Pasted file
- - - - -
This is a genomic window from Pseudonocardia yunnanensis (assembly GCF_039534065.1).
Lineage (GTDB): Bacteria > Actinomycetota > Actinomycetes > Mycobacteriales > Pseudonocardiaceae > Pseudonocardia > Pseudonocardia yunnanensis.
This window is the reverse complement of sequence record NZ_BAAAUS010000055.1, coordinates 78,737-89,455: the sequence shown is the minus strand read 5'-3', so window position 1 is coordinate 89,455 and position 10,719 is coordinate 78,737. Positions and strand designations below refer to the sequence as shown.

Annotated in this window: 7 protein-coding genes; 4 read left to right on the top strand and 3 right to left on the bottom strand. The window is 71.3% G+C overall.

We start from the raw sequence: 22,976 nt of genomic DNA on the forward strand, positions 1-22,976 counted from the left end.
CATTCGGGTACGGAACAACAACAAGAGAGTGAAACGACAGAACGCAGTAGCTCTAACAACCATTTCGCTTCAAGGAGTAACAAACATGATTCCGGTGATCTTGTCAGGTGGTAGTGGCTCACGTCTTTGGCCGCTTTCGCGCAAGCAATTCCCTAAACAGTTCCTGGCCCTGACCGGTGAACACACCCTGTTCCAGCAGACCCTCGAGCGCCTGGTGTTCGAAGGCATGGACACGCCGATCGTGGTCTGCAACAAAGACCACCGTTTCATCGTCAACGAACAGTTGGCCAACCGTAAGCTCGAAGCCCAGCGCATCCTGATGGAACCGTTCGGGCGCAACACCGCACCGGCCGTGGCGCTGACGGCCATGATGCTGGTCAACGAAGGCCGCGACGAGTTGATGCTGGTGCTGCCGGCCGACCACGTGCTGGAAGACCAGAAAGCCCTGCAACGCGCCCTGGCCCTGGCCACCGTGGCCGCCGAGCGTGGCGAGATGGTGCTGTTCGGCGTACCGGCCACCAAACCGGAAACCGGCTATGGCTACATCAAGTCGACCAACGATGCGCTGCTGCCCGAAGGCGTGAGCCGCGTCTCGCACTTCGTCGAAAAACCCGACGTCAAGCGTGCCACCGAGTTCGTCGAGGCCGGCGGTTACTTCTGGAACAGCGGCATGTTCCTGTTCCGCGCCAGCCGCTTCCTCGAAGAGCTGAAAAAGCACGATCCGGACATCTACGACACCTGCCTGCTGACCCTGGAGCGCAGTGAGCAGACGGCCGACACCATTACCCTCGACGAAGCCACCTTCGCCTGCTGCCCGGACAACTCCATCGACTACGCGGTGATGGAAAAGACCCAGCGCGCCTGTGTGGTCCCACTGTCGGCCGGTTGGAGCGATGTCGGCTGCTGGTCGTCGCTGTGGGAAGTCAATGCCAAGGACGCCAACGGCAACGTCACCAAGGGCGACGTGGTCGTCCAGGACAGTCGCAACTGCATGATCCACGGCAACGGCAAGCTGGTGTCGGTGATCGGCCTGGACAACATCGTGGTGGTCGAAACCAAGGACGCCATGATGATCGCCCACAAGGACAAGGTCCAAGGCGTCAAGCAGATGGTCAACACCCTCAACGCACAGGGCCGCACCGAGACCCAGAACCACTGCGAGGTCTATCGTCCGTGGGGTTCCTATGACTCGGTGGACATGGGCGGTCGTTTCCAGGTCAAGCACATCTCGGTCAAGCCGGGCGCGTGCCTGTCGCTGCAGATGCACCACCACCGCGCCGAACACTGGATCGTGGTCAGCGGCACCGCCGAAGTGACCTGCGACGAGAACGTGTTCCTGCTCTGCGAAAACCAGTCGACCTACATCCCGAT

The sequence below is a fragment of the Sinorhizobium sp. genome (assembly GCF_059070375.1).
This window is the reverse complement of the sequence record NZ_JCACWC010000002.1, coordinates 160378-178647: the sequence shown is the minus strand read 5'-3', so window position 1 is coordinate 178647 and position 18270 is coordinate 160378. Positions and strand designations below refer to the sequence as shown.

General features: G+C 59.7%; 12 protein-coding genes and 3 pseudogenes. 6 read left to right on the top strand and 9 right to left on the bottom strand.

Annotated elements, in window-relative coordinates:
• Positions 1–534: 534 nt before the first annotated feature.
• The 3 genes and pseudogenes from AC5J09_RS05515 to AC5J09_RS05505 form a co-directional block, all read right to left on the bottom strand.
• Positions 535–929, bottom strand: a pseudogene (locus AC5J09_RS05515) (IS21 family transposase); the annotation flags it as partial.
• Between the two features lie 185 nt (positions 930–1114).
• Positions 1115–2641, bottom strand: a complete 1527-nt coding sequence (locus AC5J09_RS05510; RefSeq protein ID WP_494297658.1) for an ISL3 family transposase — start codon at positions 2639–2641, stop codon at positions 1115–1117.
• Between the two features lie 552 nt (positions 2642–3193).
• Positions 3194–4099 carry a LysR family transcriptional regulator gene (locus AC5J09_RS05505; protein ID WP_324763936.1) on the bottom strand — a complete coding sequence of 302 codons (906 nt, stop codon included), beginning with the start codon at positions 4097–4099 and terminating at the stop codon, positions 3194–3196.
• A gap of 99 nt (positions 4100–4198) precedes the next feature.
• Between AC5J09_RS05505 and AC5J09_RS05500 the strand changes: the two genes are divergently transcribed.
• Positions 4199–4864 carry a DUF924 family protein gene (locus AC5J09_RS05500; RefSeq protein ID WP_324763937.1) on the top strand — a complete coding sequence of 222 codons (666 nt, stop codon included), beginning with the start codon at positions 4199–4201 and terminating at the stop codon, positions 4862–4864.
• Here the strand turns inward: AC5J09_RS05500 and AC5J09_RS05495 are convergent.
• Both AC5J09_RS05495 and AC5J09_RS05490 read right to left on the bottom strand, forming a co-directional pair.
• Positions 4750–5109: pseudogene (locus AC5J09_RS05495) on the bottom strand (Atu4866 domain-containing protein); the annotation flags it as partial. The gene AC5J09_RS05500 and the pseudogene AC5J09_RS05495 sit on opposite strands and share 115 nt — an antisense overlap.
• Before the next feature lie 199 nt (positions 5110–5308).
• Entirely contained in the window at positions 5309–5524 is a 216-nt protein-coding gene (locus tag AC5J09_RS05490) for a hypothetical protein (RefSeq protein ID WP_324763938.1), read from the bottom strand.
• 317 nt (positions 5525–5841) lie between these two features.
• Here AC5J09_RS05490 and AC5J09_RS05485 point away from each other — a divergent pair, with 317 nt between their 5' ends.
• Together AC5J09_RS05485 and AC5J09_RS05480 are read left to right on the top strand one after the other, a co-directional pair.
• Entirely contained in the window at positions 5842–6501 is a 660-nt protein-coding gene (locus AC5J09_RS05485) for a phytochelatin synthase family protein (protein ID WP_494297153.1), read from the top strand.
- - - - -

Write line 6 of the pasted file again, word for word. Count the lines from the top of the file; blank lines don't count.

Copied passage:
CATTCGGGTACGGAACAACAACAAGAGAGTGAAACGACAGAACGCAGTAGCTCTAACAACCATTTCGCTTCAAGGAGTAACAAACATGATTCCGGTGATCTTGTCAGGTGGTAGTGGCTCACGTCTTTGGCCGCTTTCGCGCAAGCAATTCCCTAAACAGTTCCTGGCCCTGACCGGTGAACACACCCTGTTCCAGCAGACCCTCGAGCGCCTGGTGTTCGAAGGCATGGACACGCCGATCGTGGTCTGCAACAAAGACCACCGTTTCATCGTCAACGAACAGTTGGCCAACCGTAAGCTCGAAGCCCAGCGCATCCTGATGGAACCGTTCGGGCGCAACACCGCACCGGCCGTGGCGCTGACGGCCATGATGCTGGTCAACGAAGGCCGCGACGAGTTGATGCTGGTGCTGCCGGCCGACCACGTGCTGGAAGACCAGAAAGCCCTGCAACGCGCCCTGGCCCTGGCCACCGTGGCCGCCGAGCGTGGCGAGATGGTGCTGTTCGGCGTACCGGCCACCAAACCGGAAACCGGCTATGGCTACATCAAGTCGACCAACGATGCGCTGCTGCCCGAAGGCGTGAGCCGCGTCTCGCACTTCGTCGAAAAACCCGACGTCAAGCGTGCCACCGAGTTCGTCGAGGCCGGCGGTTACTTCTGGAACAGCGGCATGTTCCTGTTCCGCGCCAGCCGCTTCCTCGAAGAGCTGAAAAAGCACGATCCGGACATCTACGACACCTGCCTGCTGACCCTGGAGCGCAGTGAGCAGACGGCCGACACCATTACCCTCGACGAAGCCACCTTCGCCTGCTGCCCGGACAACTCCATCGACTACGCGGTGATGGAAAAGACCCAGCGCGCCTGTGTGGTCCCACTGTCGGCCGGTTGGAGCGATGTCGGCTGCTGGTCGTCGCTGTGGGAAGTCAATGCCAAGGACGCCAACGGCAACGTCACCAAGGGCGACGTGGTCGTCCAGGACAGTCGCAACTGCATGATCCACGGCAACGGCAAGCTGGTGTCGGTGATCGGCCTGGACAACATCGTGGTGGTCGAAACCAAGGACGCCATGATGATCGCCCACAAGGACAAGGTCCAAGGCGTCAAGCAGATGGTCAACACCCTCAACGCACAGGGCCGCACCGAGACCCAGAACCACTGCGAGGTCTATCGTCCGTGGGGTTCCTATGACTCGGTGGACATGGGCGGTCGTTTCCAGGTCAAGCACATCTCGGTCAAGCCGGGCGCGTGCCTGTCGCTGCAGATGCACCACCACCGCGCCGAACACTGGATCGTGGTCAGCGGCACCGCCGAAGTGACCTGCGACGAGAACGTGTTCCTGCTCTGCGAAAACCAGTCGACCTACATCCCGAT